The coastal town of Chennai is a bustling metropolis that has managed to hold on to its roots inspite of rapid urbanisation
Words: Bindu Gopal Rao
Located along the Bay of Bengal, Chennai has a cultural ethos that seamlessly blends with the contemporary, giving the city a unique and vibrant character. With beaches, museums, temples and churches, history and heritage can be found in all corners of the metropolis. Here are a few places that must be on your itinerary during your next trip to the southern city of Chennai.
Start your day early by visiting the Marina Beach, which has a 13-km-long coastline. Located in the midst of the city, this is where the local folks chill. Since the crowds swell as the day progresses, morning is the best time to enjoy the beach. You can go to the lighthouse here as well as visit the MGR and Anna Memorials apart from a host of statues. For a quieter beach experience, head to the Elliot Beach in Besant Nagar, which is close to the Velankanni Church and the Ashtalakshmi Temple. If you love water and are willing to travel, go to the Covelong Beach (or Kovalam Beach) located 40 km away or the Thiruvanmiyur Beach situated in the Thiruvanmiyur locality.
Irrespective of your spiritual inclination, make a visit to the temples and churches of Chennai to witness their stunning, centuries-old architecture. The Kapaleeswarar Temple in Mylapore, dedicated to Lord Shiva and Goddess Parvati, is an ode to the Pallava’s Dravidian-style architecture. Dating back to the 7th century, the temple has carved stone pillars, wooden carvings, an ornate spire and a huge tank that plays host to the annual theppam or float festival. The area surrounding the temple is abuzz with a local market, which makes for an interesting visit. One of the other revered temples is the Marundeeswarar Temple in Thiruvanmiyur. Believed to be built in the 11th century, Lord Shiva is worshipped here as the healer of all ailments.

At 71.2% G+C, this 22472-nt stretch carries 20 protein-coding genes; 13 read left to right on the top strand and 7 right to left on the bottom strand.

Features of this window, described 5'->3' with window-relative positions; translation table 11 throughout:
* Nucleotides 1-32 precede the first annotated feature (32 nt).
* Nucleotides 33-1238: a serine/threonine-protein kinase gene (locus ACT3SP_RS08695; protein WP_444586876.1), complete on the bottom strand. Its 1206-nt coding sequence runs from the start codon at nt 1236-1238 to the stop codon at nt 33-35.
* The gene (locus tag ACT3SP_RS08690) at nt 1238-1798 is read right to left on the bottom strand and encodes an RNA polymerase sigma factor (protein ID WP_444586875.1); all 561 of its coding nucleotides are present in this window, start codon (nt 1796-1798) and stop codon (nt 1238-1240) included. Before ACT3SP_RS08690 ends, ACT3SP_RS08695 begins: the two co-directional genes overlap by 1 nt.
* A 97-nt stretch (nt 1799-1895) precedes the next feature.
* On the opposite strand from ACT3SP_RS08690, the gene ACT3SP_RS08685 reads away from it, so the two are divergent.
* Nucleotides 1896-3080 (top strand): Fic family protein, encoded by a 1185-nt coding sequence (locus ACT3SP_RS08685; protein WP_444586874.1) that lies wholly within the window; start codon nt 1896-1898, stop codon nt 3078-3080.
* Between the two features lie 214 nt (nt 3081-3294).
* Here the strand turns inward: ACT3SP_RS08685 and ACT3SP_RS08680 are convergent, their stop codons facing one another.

The city also nurtures several churches. The Santhome Basilica at the southern end of Marina Beach, standing on the tomb of St. Thomas, an apostle of Christ, is a must visit for its beautiful stained glass windows. Also pay obeisance at St. Mary’s Church, which is India’s first Anglican Church built in 1678-79 in Fort St. George. Apart from the altarpiece, you will find a large painting of The Last Supper, a bible that dates back to 1660, and silver plates.
When in Chennai, check out Fort St. George. Built by the British in the 17th century, it now houses Tamil Nadu’s Legislative Assembly and Secretariat. The Fort Museum is a good place to learn about Chennai’s origins and the military memorabilia and artwork from colonial times cannot be missed. Also stop by the Rippon Building, the office of the Chennai Corporation, which is a beautiful white building. Its main attraction is the 2.5m Westminster Chiming Clock.
The Government Museum here is the second-oldest museum in India. It has an interesting display of archaeological and numismatic collections, spreading over 16.25 acres, six buildings and 46 galleries. An offbeat place to visit is the late 19th century Connemara Public Library, where you can find centuries-old publications. With a whopping six lakh plus books, it is regarded as one of Asia’s largest libraries. When you are here, visit the Bronze Gallery and try to watch a play here.
If you love shopping, visit Ranganathan Street in T Nagar to buy silk sarees and gold jewellery. The markets here are abuzz with everything you could possibly need, but be prepared for crowds in the peak hours of the day.
After exploring the markets, give a visit to the Guindy National Park in the middle of the city, which houses a rich population of birds, animals and reptiles. You can hop in to an electric vehicle to roam around the place comfortably. Also try some local food at one of the numerous Murugan Idli Shops, ideal for breakfast, or the Sarvana Bhavan, which dishes out thaalis for lunch and dinner.
The city is a hotspot of arts and culture, and a way to witness this first hand is to visit Kalakshetra. It hosts a plethora of events, including dance performances, and is crowded during weekends. The annual Margazhi Festival here is believed to be one of the largest cultural festivals in the world with more than 1,000 dance and music performances. It is held typically in December-January for more than 45 days. Chennai is a potpourri of experiences waiting to be discovered, and it is over to you now to make your own journey.